“Why do you keep missing Sheldon, is it because you are Asian?” I remembered the screams of my coach as he yelled at me in front of my teammates on one hot summer day. “You better shape up Ching Chong, or I will have you kicked from the team.” I bravely looked into my coaches eyes as I said, “But coach you never ever let me played a game! You only let me picked up the balls and scrubbed the floors. You never gave me a chance to prove myself!” The coach’s nostrils flared as he looked at me in the eye. “Lee, I swear, if you don’t shut up I will kick you from the team.”He would never have a better comeback after that. I always scoffed at his harsh words because I knew he couldn’t kick me from the team. I was a essential part in their team. Without me, they wouldn’t have enough people to qualify for the season. The teammates were no better either. They would call me the “blind yellow fellow”, or “fortune cookie” because of my skin color. The influence that the coach had on the team was immense. So immense, that they wouldn’t associate with me at all. It was a difficult situation to deal with.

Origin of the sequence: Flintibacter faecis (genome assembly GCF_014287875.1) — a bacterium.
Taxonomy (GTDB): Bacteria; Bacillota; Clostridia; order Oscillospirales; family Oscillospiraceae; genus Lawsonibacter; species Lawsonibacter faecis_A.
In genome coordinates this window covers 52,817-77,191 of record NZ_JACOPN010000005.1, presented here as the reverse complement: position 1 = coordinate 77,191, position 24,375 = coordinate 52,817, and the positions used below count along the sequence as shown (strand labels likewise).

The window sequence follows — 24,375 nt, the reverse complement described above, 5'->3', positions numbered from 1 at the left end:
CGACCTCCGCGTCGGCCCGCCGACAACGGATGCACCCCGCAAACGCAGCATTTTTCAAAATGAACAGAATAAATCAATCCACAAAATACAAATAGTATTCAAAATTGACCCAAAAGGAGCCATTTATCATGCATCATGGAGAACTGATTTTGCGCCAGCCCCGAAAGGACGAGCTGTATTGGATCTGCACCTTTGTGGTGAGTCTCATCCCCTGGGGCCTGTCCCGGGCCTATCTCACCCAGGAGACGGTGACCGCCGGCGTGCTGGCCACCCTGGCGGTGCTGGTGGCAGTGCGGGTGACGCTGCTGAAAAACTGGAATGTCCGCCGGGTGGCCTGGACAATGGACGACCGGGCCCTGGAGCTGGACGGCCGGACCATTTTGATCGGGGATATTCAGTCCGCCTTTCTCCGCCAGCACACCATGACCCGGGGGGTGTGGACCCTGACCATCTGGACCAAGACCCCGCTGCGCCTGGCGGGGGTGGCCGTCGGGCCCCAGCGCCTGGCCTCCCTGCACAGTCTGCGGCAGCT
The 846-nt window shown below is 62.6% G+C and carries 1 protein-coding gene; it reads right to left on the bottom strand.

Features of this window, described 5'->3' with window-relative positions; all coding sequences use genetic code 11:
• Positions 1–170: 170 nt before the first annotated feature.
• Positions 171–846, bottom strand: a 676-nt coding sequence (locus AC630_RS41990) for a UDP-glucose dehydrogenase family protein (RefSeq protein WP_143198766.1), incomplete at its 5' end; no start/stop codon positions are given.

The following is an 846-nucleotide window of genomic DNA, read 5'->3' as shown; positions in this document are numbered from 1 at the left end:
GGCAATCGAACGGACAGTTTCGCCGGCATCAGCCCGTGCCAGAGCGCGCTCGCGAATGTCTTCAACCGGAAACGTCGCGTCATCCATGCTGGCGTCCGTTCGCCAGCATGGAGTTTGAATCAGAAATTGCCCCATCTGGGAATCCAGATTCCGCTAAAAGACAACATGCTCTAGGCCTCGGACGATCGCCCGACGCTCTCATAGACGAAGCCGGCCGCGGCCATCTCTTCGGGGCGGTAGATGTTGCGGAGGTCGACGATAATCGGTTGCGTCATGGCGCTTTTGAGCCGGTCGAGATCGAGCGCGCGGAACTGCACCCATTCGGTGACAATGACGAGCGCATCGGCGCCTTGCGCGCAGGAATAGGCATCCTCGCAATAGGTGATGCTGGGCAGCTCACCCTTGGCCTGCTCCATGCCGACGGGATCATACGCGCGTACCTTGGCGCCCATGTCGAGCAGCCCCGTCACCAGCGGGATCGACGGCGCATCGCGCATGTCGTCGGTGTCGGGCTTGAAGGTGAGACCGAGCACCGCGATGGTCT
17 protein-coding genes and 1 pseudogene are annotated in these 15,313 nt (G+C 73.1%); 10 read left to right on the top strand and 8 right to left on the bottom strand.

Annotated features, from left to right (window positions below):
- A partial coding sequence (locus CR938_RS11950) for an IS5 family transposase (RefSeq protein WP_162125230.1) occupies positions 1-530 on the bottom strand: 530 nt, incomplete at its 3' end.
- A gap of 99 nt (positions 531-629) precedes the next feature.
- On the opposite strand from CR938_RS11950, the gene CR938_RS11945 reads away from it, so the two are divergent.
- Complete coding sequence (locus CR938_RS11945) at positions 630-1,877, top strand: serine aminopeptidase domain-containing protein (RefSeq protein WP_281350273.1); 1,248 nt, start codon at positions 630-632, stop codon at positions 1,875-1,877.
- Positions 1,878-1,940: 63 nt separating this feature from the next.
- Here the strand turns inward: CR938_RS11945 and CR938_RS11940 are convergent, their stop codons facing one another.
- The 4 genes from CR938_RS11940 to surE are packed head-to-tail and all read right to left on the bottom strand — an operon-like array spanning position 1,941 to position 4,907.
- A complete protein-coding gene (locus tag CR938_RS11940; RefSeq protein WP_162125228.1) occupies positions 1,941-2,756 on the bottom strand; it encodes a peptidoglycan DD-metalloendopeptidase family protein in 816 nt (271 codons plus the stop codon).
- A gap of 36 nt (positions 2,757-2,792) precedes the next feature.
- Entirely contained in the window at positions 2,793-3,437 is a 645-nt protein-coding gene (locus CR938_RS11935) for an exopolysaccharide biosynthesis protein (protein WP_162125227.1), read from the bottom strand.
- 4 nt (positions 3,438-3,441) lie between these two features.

Over a period of time, I realized that the inequality was limiting me. So I began to practice. I practiced hard for several years, because I realized that I would need to be ready for the moment to prove myself. That moment finally came, when we were playing for the finals. One of our star players got injured. I remember begging my coach to let me in. He finally gave in. “You better not get in the way Ching!” I remembered running out there, smiling my heart out as we started the game. I remembered the scowls and looks of disgust as I entered the court. “Focus” I told myself. “Don’t let other people bother you”. Two points. Four points. Six points. The points I was scoring kept stacking up. Eight points. Ten points. Twelve points. We were behind by one point! I looked to my left and I saw my coach smiling at me with hope. All the times he smiled at me in the past were belittling smiles. But this time, it looked like a smile of pride. “Hey! Two inch!” I looked to my right and saw Jim, a big 6 foot player walking towards my way. As he was walking up towards me, I could see the jealousy in his eyes as he said “Just because you got so many points this game doesn’t mean you are good!” I walked the other way ignoring his crude remarks. “Swish”. Two points for the visitor. The scoreboard read. Home, 36 points. Visitor, 38. The sound of basketball got louder and louder as my team took it out. “Pass me the ball Jim!” I yelled on top of my lungs. He ran passed me with a smile and decided to take the shot. The ball bounced off into the crowd. I looked at Jim with slight annoyance as all the injustice came flooding back to me once more. I have never felt more targeted or alone. I felt an immense amount of anger, thinking I could have change the way people treated me for the better good. But instead, no matter how hard I tried, the outcome will still be the same. “Fighting! Fighting! Fighting!” I look to my left and saw my mother screaming “fighting” which means in Korean, to never give up. That was the moment that I realized. I was never alone.  I clenched my teeth as I walked back into the game. With tears of anguish and annoyance I began to concentrate. It was like the whole world slowed down. The stares of judgment awaiting my course of action.  Whether to take this opportunity to bring the game to a different outcome. The words, “two inch” and “fortune cookie” diminished from my head as I took the shot. I felt the ball left my fingers as I remembered how much pain I had to endure to get here. “Swish” and then silence. The ball dropped to the ground and slowly rolled over to my feet. It was like the whole world finally acknowledged that Asians can play basketball.